Today, Bush is expected to visit the Energy Department's Renewable Energy Lab in Colorado.
Some environmentalists are shocked, but pleased, that the world's most famous former oil man is suddenly speaking their language.
"It's wonderful. In about a year, everyone's going to hear about plug-in hybrids," said Felix Kramer, a member of a California grass-roots group that is pushing for cars that can plug into a wall and that use even less gas than the hybrids on the road today.
The United States imports 10 million barrels of oil a day to meet current demand. One group said imports could be slashed by 8 million barrels a day by 2025 if every car on the road was a hybrid and half of them were the kind that plug in.
But Detroit has been slow to embrace hybrids, leaving consumers with few options. Some say the president needs to push even harder to get the new technology on the road. Critics say the president is putting enough money behind his energy ideas.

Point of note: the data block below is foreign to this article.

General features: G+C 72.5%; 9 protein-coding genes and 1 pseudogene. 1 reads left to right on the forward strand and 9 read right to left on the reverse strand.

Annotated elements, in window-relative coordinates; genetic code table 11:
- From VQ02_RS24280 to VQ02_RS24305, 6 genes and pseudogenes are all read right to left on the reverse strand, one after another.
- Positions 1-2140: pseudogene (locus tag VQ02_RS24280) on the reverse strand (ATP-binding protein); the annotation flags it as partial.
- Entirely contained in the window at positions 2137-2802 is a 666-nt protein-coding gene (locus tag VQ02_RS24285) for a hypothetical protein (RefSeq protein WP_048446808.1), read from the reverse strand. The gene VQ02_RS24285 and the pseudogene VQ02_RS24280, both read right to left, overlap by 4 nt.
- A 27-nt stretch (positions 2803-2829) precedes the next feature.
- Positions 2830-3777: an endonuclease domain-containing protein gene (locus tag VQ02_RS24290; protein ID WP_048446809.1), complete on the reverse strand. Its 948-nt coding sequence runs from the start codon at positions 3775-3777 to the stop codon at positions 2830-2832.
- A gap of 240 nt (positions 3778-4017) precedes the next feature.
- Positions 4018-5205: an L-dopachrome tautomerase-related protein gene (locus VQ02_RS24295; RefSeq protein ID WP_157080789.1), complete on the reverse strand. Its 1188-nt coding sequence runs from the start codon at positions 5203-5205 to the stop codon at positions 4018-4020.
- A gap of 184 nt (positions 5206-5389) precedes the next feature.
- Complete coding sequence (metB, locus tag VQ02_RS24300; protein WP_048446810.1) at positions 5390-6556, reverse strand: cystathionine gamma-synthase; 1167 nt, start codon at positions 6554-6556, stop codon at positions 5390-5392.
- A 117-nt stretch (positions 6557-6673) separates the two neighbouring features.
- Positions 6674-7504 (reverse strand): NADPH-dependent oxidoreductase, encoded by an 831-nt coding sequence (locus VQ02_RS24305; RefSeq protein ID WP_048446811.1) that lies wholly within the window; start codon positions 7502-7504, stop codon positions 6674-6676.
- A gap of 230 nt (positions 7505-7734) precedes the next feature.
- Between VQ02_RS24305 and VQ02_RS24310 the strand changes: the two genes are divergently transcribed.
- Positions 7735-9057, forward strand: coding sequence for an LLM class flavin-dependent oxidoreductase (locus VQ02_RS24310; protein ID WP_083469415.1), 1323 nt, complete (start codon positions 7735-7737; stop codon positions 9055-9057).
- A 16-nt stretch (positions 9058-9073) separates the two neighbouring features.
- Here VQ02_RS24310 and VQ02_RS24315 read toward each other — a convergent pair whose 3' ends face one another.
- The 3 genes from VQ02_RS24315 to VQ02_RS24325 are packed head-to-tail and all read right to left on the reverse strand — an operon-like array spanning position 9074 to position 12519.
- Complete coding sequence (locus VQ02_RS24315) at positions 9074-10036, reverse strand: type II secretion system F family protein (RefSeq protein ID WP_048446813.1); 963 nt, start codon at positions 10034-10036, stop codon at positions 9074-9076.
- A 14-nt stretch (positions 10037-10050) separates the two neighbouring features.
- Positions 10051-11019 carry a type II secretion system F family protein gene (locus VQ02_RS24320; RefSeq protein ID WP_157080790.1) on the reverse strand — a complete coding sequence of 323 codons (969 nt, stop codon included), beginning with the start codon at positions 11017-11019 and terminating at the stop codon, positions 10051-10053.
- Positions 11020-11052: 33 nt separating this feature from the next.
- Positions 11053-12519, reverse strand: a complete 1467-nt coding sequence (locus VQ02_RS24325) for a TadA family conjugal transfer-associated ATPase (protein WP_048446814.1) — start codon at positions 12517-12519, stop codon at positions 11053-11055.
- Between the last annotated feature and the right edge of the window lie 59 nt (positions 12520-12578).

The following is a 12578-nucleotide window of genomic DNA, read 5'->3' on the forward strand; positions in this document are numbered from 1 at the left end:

"We think the president could be bolder," Kramer said. "He could call up the president of a car company and say, 'Make this happen now.'"
The president also said that wind turbines could supply up to 20 percent of the nation's electricity, but Democrats say his budget for wind energy hasn't increased since 2001.
"This is mostly a rhetorical offensive more than it is a spending offensive," said Jerry Taylor of the CATO Institute, a Washington think tank.
Much of what the president is proposing is years, even decades, away from happening. But even Bush's harshest critics have trouble arguing with the president's newfound passion for alternative sources of energy.
To learn more about Felix Kramer's organization, visit the web site at www.calcars.org.